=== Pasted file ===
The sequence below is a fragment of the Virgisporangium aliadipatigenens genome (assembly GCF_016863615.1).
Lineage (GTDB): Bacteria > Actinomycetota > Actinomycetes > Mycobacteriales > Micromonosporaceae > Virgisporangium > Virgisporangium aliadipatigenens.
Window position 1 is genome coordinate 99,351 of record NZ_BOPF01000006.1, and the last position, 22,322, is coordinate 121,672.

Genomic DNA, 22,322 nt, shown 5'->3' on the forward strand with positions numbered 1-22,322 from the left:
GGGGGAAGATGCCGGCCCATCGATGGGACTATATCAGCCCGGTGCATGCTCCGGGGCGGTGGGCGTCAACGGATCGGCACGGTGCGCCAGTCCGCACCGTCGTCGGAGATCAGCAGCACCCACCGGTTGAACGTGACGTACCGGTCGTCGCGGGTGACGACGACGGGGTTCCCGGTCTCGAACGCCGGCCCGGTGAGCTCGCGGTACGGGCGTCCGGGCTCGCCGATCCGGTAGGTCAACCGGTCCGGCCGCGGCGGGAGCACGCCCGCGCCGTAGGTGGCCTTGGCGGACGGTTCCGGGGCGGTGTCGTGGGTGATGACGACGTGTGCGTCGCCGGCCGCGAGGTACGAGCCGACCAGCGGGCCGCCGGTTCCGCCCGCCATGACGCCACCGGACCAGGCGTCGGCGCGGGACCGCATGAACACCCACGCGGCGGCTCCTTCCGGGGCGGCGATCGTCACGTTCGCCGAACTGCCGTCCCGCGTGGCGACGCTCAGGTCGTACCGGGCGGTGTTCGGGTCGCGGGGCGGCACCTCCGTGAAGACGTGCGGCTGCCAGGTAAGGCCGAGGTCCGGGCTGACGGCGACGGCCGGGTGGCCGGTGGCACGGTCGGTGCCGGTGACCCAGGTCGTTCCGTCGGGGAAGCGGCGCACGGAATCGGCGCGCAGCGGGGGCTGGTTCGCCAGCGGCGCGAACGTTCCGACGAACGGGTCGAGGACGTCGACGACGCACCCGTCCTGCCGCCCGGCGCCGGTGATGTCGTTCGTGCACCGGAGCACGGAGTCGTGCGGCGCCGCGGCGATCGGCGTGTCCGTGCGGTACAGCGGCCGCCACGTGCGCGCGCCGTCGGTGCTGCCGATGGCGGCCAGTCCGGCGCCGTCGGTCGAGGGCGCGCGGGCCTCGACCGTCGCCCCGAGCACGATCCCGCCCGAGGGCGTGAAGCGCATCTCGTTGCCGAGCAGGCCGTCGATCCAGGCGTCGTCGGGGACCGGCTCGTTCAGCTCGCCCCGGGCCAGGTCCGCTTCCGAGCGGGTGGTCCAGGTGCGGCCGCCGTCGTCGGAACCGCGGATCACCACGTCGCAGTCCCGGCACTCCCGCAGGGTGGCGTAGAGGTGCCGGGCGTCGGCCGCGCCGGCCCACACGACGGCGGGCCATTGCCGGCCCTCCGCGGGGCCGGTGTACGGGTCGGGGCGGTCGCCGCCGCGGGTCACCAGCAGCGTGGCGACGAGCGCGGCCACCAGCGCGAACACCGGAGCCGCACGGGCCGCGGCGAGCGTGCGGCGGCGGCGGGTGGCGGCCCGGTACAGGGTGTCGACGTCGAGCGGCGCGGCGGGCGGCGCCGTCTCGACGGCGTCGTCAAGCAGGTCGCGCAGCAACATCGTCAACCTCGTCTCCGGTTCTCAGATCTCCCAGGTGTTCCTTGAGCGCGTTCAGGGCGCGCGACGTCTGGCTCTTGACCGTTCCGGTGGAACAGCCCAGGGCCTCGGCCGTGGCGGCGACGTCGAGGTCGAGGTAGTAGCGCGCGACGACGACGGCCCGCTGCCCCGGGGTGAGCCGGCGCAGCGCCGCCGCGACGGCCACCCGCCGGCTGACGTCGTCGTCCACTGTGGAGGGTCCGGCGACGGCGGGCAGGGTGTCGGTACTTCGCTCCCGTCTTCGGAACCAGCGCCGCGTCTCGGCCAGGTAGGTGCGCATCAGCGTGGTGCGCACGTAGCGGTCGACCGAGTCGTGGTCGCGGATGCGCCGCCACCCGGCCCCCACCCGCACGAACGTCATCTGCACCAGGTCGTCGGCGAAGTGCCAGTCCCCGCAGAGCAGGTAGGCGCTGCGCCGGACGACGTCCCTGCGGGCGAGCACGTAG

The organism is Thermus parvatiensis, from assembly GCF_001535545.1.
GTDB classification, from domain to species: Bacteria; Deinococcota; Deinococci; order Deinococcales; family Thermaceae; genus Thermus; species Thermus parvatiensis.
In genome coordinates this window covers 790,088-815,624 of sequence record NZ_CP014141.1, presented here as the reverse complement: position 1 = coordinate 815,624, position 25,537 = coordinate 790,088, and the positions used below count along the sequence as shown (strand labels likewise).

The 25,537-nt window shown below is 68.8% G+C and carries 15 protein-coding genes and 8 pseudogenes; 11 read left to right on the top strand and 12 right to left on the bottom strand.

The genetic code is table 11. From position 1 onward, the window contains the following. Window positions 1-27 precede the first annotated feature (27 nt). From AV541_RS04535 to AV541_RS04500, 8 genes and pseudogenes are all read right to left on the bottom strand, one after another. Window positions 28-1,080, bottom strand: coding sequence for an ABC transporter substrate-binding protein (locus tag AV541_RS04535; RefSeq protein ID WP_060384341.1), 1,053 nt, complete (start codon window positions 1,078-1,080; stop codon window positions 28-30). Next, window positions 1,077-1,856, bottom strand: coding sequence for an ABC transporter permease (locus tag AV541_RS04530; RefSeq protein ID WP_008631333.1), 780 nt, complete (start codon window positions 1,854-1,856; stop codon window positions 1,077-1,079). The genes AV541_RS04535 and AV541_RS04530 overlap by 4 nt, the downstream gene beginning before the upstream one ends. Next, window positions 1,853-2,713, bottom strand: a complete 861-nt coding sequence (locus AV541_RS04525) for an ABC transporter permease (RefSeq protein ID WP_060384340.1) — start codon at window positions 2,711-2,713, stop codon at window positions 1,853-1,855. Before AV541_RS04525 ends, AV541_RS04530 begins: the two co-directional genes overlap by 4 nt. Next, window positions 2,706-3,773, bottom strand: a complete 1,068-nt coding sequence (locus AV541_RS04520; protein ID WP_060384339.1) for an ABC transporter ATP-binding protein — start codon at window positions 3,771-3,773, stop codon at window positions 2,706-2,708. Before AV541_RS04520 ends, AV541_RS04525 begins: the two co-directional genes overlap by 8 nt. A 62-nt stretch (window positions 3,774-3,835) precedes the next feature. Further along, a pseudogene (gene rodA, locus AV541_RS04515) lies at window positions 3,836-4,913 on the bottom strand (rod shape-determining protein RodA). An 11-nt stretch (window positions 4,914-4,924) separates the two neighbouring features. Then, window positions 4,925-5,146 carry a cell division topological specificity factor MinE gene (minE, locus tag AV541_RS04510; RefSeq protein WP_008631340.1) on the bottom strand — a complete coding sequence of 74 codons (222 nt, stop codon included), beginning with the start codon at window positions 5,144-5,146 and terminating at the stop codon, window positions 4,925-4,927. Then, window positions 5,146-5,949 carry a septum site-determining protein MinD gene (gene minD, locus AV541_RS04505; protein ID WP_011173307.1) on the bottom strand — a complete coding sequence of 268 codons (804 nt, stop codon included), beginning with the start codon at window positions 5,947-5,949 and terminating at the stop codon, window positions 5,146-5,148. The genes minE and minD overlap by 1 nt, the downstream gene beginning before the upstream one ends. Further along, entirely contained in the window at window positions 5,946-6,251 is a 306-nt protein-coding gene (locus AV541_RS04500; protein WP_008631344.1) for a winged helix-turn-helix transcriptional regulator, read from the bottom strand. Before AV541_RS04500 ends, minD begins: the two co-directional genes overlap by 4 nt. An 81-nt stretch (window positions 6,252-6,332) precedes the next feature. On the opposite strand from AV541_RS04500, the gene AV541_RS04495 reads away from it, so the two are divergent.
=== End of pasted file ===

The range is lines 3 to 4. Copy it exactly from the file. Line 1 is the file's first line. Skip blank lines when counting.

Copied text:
Window position 1 is genome coordinate 99,351 of record NZ_BOPF01000006.1, and the last position, 22,322, is coordinate 121,672.

Genomic DNA, 22,322 nt, shown 5'->3' on the forward strand with positions numbered 1-22,322 from the left: